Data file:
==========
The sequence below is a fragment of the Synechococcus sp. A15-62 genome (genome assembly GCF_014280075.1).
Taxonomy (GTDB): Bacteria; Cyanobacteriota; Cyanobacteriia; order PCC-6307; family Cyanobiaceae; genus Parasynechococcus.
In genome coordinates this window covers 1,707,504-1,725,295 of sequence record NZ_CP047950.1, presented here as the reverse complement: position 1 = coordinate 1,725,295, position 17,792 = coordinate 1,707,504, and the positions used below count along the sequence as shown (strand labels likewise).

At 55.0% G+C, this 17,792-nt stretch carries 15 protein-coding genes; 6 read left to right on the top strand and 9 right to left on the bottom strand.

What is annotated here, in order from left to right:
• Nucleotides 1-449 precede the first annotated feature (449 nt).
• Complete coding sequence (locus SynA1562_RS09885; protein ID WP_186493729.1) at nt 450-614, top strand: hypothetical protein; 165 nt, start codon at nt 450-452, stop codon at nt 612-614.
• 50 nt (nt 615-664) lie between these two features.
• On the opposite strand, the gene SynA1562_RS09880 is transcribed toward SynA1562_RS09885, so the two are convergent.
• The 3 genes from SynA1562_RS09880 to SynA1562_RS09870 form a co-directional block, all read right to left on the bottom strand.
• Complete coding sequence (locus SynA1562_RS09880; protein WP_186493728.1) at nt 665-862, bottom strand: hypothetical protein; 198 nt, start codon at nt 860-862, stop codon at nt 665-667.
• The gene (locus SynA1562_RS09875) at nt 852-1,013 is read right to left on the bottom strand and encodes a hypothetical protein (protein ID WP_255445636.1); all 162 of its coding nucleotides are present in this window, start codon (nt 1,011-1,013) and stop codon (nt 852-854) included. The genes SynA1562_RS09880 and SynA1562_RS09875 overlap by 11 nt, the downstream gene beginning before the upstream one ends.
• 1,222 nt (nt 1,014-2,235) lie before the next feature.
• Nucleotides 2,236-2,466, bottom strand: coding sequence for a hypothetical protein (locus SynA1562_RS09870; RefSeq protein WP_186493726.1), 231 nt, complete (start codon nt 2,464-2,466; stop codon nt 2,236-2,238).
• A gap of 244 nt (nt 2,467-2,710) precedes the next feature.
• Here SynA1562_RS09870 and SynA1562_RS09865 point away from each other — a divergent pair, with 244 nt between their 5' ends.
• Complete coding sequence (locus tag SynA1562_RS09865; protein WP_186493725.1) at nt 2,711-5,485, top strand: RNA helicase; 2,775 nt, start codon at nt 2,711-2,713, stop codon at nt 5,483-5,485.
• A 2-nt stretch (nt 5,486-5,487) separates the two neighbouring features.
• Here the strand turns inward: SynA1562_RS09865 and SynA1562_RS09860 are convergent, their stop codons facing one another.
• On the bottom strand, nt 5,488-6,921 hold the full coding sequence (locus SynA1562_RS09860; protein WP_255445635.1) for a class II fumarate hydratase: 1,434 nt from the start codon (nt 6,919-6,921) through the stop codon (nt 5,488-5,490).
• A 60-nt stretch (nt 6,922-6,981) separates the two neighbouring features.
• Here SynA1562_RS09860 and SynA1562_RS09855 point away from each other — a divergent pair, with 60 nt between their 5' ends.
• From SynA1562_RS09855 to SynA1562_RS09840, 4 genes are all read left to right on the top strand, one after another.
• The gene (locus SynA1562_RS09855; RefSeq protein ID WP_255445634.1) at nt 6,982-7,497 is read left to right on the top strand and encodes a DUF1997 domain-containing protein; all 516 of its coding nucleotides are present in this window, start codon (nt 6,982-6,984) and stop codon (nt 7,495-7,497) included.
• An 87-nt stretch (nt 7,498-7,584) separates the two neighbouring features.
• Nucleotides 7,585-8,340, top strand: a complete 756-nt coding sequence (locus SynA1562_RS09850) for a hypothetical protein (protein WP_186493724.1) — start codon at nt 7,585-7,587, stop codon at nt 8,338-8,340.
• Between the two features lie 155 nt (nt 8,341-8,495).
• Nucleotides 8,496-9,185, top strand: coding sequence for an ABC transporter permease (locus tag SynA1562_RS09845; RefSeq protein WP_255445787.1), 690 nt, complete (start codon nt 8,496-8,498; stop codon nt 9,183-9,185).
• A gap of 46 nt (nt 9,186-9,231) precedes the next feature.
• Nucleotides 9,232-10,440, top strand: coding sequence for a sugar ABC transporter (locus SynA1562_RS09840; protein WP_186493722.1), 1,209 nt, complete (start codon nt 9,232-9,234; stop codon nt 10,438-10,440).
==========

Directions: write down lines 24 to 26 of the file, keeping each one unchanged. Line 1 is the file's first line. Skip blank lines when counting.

• The gene (locus SynA1562_RS09855; RefSeq protein ID WP_255445634.1) at nt 6,982-7,497 is read left to right on the top strand and encodes a DUF1997 domain-containing protein; all 516 of its coding nucleotides are present in this window, start codon (nt 6,982-6,984) and stop codon (nt 7,495-7,497) included.
• An 87-nt stretch (nt 7,498-7,584) separates the two neighbouring features.
• Nucleotides 7,585-8,340, top strand: a complete 756-nt coding sequence (locus SynA1562_RS09850) for a hypothetical protein (protein WP_186493724.1) — start codon at nt 7,585-7,587, stop codon at nt 8,338-8,340.